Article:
William Daylor High School was the Elk Grove district's first continuation high school and was aimed at meeting the special needs of high-risk youth. The school, located in the old Isabelle Jackson elementary school, began with a few classes of 15 and 16-year-old students. These were students who were having difficulty meeting the expectations of a large and comprehensive high school. For a time the building was also used by Elk Grove's first Head Start classes, along with the William Daylor students.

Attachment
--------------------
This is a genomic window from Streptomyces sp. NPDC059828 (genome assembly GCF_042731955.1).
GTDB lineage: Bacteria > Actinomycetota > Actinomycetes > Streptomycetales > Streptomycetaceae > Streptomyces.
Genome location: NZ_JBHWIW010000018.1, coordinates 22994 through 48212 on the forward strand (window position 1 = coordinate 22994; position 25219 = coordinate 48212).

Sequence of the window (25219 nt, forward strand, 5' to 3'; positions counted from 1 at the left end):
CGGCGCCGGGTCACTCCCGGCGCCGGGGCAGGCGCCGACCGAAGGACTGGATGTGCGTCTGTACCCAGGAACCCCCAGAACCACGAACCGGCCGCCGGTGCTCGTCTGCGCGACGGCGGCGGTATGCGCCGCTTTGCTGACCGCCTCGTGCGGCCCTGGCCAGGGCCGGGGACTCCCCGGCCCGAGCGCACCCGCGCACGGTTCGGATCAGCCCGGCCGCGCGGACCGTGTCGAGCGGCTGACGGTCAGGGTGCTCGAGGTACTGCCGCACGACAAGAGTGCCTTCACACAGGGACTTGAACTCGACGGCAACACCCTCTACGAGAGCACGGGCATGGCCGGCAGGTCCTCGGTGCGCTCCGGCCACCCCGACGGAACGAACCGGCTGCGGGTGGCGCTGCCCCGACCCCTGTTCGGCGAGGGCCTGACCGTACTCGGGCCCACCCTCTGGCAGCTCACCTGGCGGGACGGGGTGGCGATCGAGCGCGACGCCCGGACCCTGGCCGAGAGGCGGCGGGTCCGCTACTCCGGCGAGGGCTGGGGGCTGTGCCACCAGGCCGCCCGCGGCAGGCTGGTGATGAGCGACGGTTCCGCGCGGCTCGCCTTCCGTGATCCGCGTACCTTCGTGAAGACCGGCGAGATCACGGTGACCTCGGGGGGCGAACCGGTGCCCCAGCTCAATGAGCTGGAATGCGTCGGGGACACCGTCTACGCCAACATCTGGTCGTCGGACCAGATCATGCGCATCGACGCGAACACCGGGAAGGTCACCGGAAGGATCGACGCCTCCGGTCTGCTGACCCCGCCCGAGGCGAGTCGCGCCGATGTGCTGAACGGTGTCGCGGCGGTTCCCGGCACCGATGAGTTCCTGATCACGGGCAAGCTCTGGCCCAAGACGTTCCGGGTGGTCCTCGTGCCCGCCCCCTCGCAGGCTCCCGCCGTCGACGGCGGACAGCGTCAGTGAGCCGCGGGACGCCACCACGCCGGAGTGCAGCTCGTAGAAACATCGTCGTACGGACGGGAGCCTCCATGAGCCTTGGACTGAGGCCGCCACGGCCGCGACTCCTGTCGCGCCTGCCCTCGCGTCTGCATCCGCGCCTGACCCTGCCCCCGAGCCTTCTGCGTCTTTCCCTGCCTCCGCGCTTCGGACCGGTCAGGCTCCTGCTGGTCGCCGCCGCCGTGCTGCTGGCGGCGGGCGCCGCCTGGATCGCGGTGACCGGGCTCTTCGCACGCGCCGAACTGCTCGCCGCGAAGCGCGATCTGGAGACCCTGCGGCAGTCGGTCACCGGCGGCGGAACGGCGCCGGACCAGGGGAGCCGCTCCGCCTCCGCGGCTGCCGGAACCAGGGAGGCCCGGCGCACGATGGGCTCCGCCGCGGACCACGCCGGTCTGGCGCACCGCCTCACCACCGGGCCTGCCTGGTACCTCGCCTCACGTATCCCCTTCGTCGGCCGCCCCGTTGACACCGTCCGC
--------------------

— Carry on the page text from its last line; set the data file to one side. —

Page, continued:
The name, William Daylor, comes from an original Californian who had been a partner with Jared Dixon Sheldon in the Omochumnes Land Grant. His name was well suited for a continuation school as he left his ship in Monterey in the 1840s and refocused his life to become both a gold miner and a farmer/entrepreneur at Sloughhouse. His untimely death of cholera in 1851 ended his early day California career. The staff of Daylor High School feel that any student, just as William Daylor did, can refocus their life and be successful in all their endeavors.
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